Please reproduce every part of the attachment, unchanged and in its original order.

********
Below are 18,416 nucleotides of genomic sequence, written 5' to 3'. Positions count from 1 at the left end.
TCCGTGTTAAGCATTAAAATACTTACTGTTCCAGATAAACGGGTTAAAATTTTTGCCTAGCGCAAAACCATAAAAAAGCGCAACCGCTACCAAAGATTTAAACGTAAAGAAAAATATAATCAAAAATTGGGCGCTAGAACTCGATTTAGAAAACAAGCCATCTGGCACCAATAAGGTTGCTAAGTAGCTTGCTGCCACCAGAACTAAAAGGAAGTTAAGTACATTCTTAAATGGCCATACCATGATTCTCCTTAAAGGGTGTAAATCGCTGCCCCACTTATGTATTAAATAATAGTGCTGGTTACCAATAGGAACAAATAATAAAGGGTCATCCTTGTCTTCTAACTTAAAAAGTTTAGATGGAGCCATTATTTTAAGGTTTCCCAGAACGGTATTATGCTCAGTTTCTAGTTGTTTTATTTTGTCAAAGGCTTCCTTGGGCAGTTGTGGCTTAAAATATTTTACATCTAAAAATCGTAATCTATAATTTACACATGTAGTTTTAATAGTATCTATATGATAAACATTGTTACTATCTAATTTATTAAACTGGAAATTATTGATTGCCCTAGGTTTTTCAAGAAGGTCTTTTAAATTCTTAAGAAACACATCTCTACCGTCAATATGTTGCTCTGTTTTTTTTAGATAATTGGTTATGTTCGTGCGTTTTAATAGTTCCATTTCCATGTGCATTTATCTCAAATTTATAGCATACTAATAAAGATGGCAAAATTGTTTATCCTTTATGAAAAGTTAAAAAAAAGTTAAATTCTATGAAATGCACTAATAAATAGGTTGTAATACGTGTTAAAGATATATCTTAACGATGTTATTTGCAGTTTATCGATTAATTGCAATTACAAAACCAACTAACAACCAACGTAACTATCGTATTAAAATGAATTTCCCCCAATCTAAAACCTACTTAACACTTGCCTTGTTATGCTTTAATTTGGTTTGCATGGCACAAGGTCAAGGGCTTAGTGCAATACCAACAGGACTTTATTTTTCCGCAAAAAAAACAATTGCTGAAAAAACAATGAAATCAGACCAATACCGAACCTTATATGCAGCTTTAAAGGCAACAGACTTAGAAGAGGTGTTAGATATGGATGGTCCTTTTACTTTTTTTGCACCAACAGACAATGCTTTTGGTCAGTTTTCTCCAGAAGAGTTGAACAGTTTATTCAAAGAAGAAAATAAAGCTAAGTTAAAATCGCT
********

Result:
Below are 18,416 nucleotides of genomic sequence, written 5' to 3'. Positions count from 1 at the left end.
TCCGTGTTAAGCATTAAAATACTTACTGTTCCAGATAAACGGGTTAAAATTTTTGCCTAGCGCAAAACCATAAAAAAGCGCAACCGCTACCAAAGATTTAAACGTAAAGAAAAATATAATCAAAAATTGGGCGCTAGAACTCGATTTAGAAAACAAGCCATCTGGCACCAATAAGGTTGCTAAGTAGCTTGCTGCCACCAGAACTAAAAGGAAGTTAAGTACATTCTTAAATGGCCATACCATGATTCTCCTTAAAGGGTGTAAATCGCTGCCCCACTTATGTATTAAATAATAGTGCTGGTTACCAATAGGAACAAATAATAAAGGGTCATCCTTGTCTTCTAACTTAAAAAGTTTAGATGGAGCCATTATTTTAAGGTTTCCCAGAACGGTATTATGCTCAGTTTCTAGTTGTTTTATTTTGTCAAAGGCTTCCTTGGGCAGTTGTGGCTTAAAATATTTTACATCTAAAAATCGTAATCTATAATTTACACATGTAGTTTTAATAGTATCTATATGATAAACATTGTTACTATCTAATTTATTAAACTGGAAATTATTGATTGCCCTAGGTTTTTCAAGAAGGTCTTTTAAATTCTTAAGAAACACATCTCTACCGTCAATATGTTGCTCTGTTTTTTTTAGATAATTGGTTATGTTCGTGCGTTTTAATAGTTCCATTTCCATGTGCATTTATCTCAAATTTATAGCATACTAATAAAGATGGCAAAATTGTTTATCCTTTATGAAAAGTTAAAAAAAAGTTAAATTCTATGAAATGCACTAATAAATAGGTTGTAATACGTGTTAAAGATATATCTTAACGATGTTATTTGCAGTTTATCGATTAATTGCAATTACAAAACCAACTAACAACCAACGTAACTATCGTATTAAAATGAATTTCCCCCAATCTAAAACCTACTTAACACTTGCCTTGTTATGCTTTAATTTGGTTTGCATGGCACAAGGTCAAGGGCTTAGTGCAATACCAACAGGACTTTATTTTTCCGCAAAAAAAACAATTGCTGAAAAAACAATGAAATCAGACCAATACCGAACCTTATATGCAGCTTTAAAGGCAACAGACTTAGAAGAGGTGTTAGATATGGATGGTCCTTTTACTTTTTTTGCACCAACAGACAATGCTTTTGGTCAGTTTTCTCCAGAAGAGTTGAACAGTTTATTCAAAGAAGAAAATAAAGCTAAGTTAAAATCGCT